Throughout all the uncertainty within the last months, one thing is pretty clear: COVID-19 isn’t going anywhere. Some states are in different phases of re-opening, trying to regain some sense of normalcy. However, these efforts have been met with varying degrees of success. No matter what re-opening phases your area is in, businesses and individuals alike are still in need of relief while the economy starts to rebound. The Senate is currently negotiating a second stimulus package to aid Americans as we continue to fight through the pandemic. There are two proposals on the table: the HEALS Act and HEROES Act. Here are 5 things you need to know when comparing each proposal, and how they stack up to March’s CARES Act:
1) Payroll Protection Program
This program provides small, forgivable loans to small businesses to help keep employees on their payroll. Under the HEROES Act, the 75% payroll requirement would be eliminated, and eligibility expanded. Under the HEALS Act, another $190 billion would be injected into the current PPP fund. The 75% payroll requirement would also be eliminated, as well as expanded approved uses.
2) Liability Shield
While the HEALS act does not address a liability shield, the HEROES Act would create a 5-year liability shield to prevent schools, businesses, and hospitals from being sued over coronavirus-related issues. While this might protect institutions, it may also hurt citizens and is currently a point of contention in debates.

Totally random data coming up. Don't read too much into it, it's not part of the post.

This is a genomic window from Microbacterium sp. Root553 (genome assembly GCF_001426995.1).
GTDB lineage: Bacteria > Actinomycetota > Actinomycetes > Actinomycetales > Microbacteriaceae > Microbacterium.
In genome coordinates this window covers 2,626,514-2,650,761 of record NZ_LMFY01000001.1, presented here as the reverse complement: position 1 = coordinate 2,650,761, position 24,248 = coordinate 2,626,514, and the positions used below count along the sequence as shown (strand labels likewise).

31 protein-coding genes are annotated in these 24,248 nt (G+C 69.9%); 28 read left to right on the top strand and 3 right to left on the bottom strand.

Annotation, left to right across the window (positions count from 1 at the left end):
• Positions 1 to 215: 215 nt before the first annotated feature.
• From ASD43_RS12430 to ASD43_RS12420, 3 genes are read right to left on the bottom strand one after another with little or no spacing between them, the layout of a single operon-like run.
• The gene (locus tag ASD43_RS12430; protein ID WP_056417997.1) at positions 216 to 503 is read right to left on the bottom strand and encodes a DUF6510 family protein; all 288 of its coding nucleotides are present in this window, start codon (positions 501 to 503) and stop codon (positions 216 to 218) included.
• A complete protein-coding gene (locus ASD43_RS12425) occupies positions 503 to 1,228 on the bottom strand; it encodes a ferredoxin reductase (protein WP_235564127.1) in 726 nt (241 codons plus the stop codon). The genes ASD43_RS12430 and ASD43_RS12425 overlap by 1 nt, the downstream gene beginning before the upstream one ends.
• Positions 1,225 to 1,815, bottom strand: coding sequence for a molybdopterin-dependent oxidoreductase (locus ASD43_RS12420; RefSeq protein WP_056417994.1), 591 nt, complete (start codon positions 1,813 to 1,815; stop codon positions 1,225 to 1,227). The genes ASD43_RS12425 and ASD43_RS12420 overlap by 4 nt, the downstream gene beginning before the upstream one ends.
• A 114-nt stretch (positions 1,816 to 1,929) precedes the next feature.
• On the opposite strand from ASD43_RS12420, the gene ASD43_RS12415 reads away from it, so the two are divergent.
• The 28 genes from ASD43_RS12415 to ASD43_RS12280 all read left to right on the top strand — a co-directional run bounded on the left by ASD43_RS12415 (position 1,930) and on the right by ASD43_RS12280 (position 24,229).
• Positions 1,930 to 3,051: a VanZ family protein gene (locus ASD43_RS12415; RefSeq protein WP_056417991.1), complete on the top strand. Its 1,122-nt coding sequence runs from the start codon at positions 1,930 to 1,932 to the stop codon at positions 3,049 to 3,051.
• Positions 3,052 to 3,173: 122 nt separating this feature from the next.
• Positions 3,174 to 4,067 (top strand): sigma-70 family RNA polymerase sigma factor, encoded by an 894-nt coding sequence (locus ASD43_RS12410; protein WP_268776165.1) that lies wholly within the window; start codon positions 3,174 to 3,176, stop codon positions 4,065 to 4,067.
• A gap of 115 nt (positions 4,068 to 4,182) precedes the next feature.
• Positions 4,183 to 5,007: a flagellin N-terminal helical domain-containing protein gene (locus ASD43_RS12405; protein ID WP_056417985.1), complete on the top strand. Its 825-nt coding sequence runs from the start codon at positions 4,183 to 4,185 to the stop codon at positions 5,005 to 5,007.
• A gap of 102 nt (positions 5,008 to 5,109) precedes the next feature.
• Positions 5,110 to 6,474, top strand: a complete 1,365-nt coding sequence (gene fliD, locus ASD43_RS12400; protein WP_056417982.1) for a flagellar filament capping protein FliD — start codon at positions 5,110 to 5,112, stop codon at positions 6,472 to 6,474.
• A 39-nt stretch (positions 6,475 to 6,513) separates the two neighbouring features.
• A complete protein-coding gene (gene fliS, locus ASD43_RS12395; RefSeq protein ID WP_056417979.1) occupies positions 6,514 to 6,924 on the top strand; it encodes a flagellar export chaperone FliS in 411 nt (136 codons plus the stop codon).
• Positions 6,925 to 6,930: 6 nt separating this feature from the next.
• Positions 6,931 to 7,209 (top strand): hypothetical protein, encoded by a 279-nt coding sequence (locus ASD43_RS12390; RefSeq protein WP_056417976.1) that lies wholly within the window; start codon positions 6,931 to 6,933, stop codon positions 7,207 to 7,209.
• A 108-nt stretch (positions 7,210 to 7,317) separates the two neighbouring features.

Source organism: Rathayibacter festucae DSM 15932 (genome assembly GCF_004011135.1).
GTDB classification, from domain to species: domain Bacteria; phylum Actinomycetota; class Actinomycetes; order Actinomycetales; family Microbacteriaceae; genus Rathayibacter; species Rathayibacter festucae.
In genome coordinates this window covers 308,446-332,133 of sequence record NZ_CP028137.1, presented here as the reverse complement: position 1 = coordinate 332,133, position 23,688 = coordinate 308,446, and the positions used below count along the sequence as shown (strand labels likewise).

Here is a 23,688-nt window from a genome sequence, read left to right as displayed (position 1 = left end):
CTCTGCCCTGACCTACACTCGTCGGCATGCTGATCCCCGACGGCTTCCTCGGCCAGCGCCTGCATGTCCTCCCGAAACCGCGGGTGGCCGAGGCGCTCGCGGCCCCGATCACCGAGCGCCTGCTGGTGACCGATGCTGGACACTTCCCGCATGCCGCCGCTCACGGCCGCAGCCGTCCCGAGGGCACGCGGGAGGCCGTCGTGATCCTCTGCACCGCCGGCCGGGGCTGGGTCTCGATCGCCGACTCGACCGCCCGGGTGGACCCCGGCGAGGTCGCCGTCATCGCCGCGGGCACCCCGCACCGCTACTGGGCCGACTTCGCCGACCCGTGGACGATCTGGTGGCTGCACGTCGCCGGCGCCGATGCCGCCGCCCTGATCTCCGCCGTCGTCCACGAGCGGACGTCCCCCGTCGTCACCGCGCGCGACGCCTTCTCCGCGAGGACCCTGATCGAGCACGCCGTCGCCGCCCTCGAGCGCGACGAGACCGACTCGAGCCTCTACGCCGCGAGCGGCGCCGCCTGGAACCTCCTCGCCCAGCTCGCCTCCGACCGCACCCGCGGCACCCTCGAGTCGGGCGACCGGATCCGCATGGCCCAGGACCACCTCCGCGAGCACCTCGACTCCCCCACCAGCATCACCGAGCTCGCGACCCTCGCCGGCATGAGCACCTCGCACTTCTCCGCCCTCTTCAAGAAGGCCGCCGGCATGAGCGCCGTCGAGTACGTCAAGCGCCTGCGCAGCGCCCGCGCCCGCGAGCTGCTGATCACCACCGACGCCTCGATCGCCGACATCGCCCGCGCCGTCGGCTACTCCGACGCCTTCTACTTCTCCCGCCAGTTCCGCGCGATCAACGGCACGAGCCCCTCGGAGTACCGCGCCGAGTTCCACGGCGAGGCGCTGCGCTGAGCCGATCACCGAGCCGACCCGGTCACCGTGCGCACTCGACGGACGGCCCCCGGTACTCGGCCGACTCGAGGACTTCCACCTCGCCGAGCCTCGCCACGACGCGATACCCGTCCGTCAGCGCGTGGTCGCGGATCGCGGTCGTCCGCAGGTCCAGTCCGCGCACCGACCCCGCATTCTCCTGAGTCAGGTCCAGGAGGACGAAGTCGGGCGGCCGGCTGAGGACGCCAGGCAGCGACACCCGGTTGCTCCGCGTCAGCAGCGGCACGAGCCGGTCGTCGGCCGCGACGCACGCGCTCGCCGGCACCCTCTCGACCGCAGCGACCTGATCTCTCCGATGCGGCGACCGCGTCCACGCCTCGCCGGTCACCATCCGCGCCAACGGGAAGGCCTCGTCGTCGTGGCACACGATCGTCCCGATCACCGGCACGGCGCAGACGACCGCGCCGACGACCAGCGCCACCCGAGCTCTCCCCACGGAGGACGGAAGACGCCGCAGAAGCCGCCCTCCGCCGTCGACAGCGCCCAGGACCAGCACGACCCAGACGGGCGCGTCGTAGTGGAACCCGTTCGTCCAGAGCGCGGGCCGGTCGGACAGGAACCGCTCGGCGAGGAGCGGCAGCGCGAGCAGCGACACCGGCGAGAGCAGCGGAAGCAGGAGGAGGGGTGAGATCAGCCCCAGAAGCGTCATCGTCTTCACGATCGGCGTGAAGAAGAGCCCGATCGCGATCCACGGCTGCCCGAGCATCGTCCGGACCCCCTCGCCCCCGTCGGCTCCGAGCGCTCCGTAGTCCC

3) Employee Retention Tax Credit
The previous CARES Act gave a tax credit on 50% of up to $10,000 in wages. Under the HEALS Act, tax credits increase to 80% of up to $15,000 in wages. The HEROES Act increases tax credit to 65% of up to $30,000.
4) Second Stimulus Check
Under the CARES Act, all eligible US residents received $1,200 for single filers earning under $75k and $2,400 for joint filers under $125k. Both the HEROES and HEALS Act provide the same policy. They differ in the amount residents receive for dependents. The HEALS Act would provide $1,200 for dependents with a maximum of 3 while the HEROES Act would provide $500 for each dependent, with no age limit.
5) Unemployment Benefits
The HEALS Act provides the same benefits as the previous CARES Act--$600 per week. The CARES Act unemployment benefits expired on July 31, 2020. The HEALS Act would extend federal benefits through January 2021 for most workers, through March 2021 for gig workers, independent contractors, part-time workers, and those who are self-employed. Under the HEROES Act, eligible residents would receive up to $200 per week (through September 2020), then up to $500 per week to match 70% of lost wages. Federal benefits would be extended through December 31, 2020.
These second stimulus bills also address strategies and benefits or bonuses for returning employees or those who start new jobs, eviction protections, school re-openings, and coronavirus testing. Both bills offer relief to individuals and businesses while our entire country recovers from the physical, mental and economic impacts of COVID-19. These bills are currently in Senate negotiations, and lawmakers are hopeful to have a compromise soon. You can find more information and details about each bill and the negotiation process within these two articles: